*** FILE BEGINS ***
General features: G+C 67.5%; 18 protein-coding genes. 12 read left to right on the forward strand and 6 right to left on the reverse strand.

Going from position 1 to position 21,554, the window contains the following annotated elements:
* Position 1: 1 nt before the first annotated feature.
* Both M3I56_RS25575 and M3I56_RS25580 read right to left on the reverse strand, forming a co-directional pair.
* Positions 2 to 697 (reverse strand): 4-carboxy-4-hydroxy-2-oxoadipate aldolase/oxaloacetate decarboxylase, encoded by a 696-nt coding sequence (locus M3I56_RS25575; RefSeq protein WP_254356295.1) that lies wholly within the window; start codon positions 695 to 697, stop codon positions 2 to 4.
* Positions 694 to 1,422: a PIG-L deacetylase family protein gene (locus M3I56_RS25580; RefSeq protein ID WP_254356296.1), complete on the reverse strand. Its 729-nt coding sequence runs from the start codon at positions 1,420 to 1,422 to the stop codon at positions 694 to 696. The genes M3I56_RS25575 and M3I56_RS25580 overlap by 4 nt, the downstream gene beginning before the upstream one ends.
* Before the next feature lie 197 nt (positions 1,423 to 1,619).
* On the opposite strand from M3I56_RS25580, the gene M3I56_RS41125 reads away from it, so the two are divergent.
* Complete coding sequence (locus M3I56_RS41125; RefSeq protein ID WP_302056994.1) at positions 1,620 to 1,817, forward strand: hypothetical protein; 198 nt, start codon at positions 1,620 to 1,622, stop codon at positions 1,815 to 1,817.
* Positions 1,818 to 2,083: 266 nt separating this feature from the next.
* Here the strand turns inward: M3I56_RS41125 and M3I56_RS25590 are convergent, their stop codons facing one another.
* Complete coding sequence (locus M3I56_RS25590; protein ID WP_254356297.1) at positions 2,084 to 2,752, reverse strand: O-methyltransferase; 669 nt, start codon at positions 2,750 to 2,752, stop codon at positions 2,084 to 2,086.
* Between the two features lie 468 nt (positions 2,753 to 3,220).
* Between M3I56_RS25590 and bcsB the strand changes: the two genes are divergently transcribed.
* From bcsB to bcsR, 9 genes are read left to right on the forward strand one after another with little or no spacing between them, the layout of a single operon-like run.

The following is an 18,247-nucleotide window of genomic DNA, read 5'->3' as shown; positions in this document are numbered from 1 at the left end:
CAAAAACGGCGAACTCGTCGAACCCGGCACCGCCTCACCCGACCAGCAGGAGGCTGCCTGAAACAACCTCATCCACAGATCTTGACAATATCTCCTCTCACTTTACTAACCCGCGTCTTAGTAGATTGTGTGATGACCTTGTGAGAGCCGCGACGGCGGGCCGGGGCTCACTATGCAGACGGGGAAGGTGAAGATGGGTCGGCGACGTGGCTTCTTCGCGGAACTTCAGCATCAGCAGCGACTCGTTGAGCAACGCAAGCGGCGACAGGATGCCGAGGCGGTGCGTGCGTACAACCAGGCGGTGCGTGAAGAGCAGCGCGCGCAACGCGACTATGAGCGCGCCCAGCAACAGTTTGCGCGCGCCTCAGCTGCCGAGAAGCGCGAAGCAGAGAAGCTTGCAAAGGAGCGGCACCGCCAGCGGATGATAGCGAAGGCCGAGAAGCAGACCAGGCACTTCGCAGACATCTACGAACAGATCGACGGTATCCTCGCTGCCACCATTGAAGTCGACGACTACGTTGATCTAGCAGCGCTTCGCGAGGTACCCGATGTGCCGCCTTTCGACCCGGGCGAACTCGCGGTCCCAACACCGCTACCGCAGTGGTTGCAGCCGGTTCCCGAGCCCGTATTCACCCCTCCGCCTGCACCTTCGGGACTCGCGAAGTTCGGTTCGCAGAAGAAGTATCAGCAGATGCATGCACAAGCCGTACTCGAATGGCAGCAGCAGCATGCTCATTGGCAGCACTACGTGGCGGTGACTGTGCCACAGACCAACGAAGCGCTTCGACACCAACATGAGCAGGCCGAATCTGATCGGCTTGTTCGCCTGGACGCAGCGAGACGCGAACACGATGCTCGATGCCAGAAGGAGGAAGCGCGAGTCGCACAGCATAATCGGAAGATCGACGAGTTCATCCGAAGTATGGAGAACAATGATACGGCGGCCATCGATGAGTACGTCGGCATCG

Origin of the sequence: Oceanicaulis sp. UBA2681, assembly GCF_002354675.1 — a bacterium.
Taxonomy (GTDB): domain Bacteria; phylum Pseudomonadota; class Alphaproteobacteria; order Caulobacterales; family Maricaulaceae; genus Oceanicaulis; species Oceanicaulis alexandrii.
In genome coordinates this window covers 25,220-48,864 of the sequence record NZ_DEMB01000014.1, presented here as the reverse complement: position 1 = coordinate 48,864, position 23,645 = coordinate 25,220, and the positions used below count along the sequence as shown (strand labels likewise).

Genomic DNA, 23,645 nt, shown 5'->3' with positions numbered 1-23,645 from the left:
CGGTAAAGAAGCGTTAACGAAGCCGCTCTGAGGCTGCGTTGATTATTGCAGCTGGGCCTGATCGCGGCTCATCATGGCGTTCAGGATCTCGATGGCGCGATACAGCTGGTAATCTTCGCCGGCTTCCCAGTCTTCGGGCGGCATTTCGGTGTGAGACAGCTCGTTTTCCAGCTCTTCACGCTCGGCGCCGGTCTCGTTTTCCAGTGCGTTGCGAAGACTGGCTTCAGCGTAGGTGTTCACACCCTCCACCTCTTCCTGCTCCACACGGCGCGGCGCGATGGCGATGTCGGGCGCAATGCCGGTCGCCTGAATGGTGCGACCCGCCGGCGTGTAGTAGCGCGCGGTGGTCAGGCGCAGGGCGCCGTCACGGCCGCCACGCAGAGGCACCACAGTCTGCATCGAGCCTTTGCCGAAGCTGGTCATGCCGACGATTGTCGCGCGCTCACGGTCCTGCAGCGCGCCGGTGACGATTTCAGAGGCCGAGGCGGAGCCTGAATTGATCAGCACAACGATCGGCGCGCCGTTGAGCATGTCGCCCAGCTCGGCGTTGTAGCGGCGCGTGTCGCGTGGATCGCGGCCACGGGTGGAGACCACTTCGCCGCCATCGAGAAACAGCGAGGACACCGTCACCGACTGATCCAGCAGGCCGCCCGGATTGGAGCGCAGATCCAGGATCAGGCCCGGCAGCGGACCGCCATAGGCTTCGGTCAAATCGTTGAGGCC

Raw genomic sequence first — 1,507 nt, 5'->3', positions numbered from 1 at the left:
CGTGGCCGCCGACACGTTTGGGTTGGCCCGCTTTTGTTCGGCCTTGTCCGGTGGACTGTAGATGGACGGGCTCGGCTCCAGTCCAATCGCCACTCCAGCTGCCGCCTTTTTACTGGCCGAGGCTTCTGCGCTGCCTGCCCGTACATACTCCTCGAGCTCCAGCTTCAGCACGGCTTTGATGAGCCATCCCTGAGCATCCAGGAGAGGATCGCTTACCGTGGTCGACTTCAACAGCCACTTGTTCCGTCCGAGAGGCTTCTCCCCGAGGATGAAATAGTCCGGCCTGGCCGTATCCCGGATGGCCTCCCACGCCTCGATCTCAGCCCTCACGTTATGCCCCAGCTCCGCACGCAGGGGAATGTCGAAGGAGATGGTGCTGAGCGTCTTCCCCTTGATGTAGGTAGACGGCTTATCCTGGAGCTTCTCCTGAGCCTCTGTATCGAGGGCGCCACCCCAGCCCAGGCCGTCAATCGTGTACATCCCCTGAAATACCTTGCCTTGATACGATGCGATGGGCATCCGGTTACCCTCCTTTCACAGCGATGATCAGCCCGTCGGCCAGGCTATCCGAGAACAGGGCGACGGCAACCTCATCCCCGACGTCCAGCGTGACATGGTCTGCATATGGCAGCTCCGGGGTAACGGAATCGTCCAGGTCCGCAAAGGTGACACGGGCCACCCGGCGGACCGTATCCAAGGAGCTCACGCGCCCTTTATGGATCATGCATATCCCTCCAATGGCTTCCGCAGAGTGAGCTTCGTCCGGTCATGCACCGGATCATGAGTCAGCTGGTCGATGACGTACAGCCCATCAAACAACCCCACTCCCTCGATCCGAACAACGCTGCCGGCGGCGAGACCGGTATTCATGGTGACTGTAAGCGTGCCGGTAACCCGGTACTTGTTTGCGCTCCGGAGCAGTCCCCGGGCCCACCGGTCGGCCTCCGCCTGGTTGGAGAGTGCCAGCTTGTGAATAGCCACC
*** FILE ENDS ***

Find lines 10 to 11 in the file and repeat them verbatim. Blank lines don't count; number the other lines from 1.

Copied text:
* Positions 1,818 to 2,083: 266 nt separating this feature from the next.
* Here the strand turns inward: M3I56_RS41125 and M3I56_RS25590 are convergent, their stop codons facing one another.